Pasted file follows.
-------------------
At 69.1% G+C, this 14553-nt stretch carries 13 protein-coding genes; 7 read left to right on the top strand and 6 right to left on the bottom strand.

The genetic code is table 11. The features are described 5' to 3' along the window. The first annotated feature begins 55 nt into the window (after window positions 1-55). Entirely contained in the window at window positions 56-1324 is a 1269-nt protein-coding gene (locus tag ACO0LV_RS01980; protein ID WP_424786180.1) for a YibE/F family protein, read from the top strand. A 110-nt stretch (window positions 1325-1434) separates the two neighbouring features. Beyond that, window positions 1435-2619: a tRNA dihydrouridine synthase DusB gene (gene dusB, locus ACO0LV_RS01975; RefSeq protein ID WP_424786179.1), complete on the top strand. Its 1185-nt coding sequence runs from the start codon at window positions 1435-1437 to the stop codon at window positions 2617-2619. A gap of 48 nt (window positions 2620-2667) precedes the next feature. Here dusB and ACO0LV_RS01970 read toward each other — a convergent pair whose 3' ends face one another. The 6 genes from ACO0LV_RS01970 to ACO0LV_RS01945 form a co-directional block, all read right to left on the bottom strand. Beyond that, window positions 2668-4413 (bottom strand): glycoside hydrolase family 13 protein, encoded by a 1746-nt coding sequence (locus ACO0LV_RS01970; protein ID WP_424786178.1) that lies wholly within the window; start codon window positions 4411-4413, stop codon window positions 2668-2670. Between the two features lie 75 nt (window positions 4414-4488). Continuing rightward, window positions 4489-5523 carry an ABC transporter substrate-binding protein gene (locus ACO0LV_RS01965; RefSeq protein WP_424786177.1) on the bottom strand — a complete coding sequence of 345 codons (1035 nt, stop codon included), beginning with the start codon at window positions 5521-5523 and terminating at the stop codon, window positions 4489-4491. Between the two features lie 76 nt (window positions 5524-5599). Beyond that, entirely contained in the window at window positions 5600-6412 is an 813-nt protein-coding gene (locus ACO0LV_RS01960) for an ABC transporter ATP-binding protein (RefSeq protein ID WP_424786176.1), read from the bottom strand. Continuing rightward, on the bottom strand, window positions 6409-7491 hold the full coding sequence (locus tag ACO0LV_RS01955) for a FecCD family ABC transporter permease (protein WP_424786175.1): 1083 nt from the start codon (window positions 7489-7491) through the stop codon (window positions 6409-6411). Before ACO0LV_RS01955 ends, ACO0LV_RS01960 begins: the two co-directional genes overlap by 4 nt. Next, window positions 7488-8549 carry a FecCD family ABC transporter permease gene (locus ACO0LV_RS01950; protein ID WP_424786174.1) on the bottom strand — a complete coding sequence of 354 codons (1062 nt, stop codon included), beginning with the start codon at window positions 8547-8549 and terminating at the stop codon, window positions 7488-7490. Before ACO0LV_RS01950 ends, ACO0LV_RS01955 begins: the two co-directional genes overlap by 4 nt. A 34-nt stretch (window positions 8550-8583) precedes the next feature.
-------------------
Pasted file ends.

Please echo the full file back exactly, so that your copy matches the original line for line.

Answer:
At 69.1% G+C, this 14553-nt stretch carries 13 protein-coding genes; 7 read left to right on the top strand and 6 right to left on the bottom strand.

The genetic code is table 11. The features are described 5' to 3' along the window. The first annotated feature begins 55 nt into the window (after window positions 1-55). Entirely contained in the window at window positions 56-1324 is a 1269-nt protein-coding gene (locus tag ACO0LV_RS01980; protein ID WP_424786180.1) for a YibE/F family protein, read from the top strand. A 110-nt stretch (window positions 1325-1434) separates the two neighbouring features. Beyond that, window positions 1435-2619: a tRNA dihydrouridine synthase DusB gene (gene dusB, locus ACO0LV_RS01975; RefSeq protein ID WP_424786179.1), complete on the top strand. Its 1185-nt coding sequence runs from the start codon at window positions 1435-1437 to the stop codon at window positions 2617-2619. A gap of 48 nt (window positions 2620-2667) precedes the next feature. Here dusB and ACO0LV_RS01970 read toward each other — a convergent pair whose 3' ends face one another. The 6 genes from ACO0LV_RS01970 to ACO0LV_RS01945 form a co-directional block, all read right to left on the bottom strand. Beyond that, window positions 2668-4413 (bottom strand): glycoside hydrolase family 13 protein, encoded by a 1746-nt coding sequence (locus ACO0LV_RS01970; protein ID WP_424786178.1) that lies wholly within the window; start codon window positions 4411-4413, stop codon window positions 2668-2670. Between the two features lie 75 nt (window positions 4414-4488). Continuing rightward, window positions 4489-5523 carry an ABC transporter substrate-binding protein gene (locus ACO0LV_RS01965; RefSeq protein WP_424786177.1) on the bottom strand — a complete coding sequence of 345 codons (1035 nt, stop codon included), beginning with the start codon at window positions 5521-5523 and terminating at the stop codon, window positions 4489-4491. Between the two features lie 76 nt (window positions 5524-5599). Beyond that, entirely contained in the window at window positions 5600-6412 is an 813-nt protein-coding gene (locus ACO0LV_RS01960) for an ABC transporter ATP-binding protein (RefSeq protein ID WP_424786176.1), read from the bottom strand. Continuing rightward, on the bottom strand, window positions 6409-7491 hold the full coding sequence (locus tag ACO0LV_RS01955) for a FecCD family ABC transporter permease (protein WP_424786175.1): 1083 nt from the start codon (window positions 7489-7491) through the stop codon (window positions 6409-6411). Before ACO0LV_RS01955 ends, ACO0LV_RS01960 begins: the two co-directional genes overlap by 4 nt. Next, window positions 7488-8549 carry a FecCD family ABC transporter permease gene (locus ACO0LV_RS01950; protein ID WP_424786174.1) on the bottom strand — a complete coding sequence of 354 codons (1062 nt, stop codon included), beginning with the start codon at window positions 8547-8549 and terminating at the stop codon, window positions 7488-7490. Before ACO0LV_RS01950 ends, ACO0LV_RS01955 begins: the two co-directional genes overlap by 4 nt. A 34-nt stretch (window positions 8550-8583) precedes the next feature.